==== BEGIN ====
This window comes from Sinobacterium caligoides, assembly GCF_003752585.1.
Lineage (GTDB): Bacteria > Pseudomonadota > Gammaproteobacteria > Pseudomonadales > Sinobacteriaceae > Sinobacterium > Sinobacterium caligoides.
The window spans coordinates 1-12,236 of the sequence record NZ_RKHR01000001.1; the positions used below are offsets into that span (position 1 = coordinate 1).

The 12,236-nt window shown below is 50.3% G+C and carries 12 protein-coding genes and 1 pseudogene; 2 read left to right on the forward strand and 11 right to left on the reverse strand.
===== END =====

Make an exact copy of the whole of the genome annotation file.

This window comes from Sinobacterium caligoides, assembly GCF_003752585.1.
Lineage (GTDB): Bacteria > Pseudomonadota > Gammaproteobacteria > Pseudomonadales > Sinobacteriaceae > Sinobacterium > Sinobacterium caligoides.
The window spans coordinates 1-12,236 of the sequence record NZ_RKHR01000001.1; the positions used below are offsets into that span (position 1 = coordinate 1).

The 12,236-nt window shown below is 50.3% G+C and carries 12 protein-coding genes and 1 pseudogene; 2 read left to right on the forward strand and 11 right to left on the reverse strand.